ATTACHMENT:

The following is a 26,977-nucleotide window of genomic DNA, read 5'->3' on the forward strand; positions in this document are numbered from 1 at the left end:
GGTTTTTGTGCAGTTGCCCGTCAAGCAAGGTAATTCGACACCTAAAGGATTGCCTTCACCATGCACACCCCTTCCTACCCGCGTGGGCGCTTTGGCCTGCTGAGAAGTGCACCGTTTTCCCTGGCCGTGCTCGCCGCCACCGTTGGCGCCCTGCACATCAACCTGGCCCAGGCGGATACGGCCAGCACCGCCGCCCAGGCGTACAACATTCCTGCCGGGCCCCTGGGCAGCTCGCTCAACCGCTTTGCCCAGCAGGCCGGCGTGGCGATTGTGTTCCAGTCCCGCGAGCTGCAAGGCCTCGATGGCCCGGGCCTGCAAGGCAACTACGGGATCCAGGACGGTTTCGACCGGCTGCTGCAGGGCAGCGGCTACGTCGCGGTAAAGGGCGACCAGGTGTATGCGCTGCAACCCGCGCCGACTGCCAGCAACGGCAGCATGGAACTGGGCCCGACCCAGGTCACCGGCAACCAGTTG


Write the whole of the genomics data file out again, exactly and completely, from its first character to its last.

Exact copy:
The following is a 26,977-nucleotide window of genomic DNA, read 5'->3' on the forward strand; positions in this document are numbered from 1 at the left end:
GGTTTTTGTGCAGTTGCCCGTCAAGCAAGGTAATTCGACACCTAAAGGATTGCCTTCACCATGCACACCCCTTCCTACCCGCGTGGGCGCTTTGGCCTGCTGAGAAGTGCACCGTTTTCCCTGGCCGTGCTCGCCGCCACCGTTGGCGCCCTGCACATCAACCTGGCCCAGGCGGATACGGCCAGCACCGCCGCCCAGGCGTACAACATTCCTGCCGGGCCCCTGGGCAGCTCGCTCAACCGCTTTGCCCAGCAGGCCGGCGTGGCGATTGTGTTCCAGTCCCGCGAGCTGCAAGGCCTCGATGGCCCGGGCCTGCAAGGCAACTACGGGATCCAGGACGGTTTCGACCGGCTGCTGCAGGGCAGCGGCTACGTCGCGGTAAAGGGCGACCAGGTGTATGCGCTGCAACCCGCGCCGACTGCCAGCAACGGCAGCATGGAACTGGGCCCGACCCAGGTCACCGGCAACCAGTTG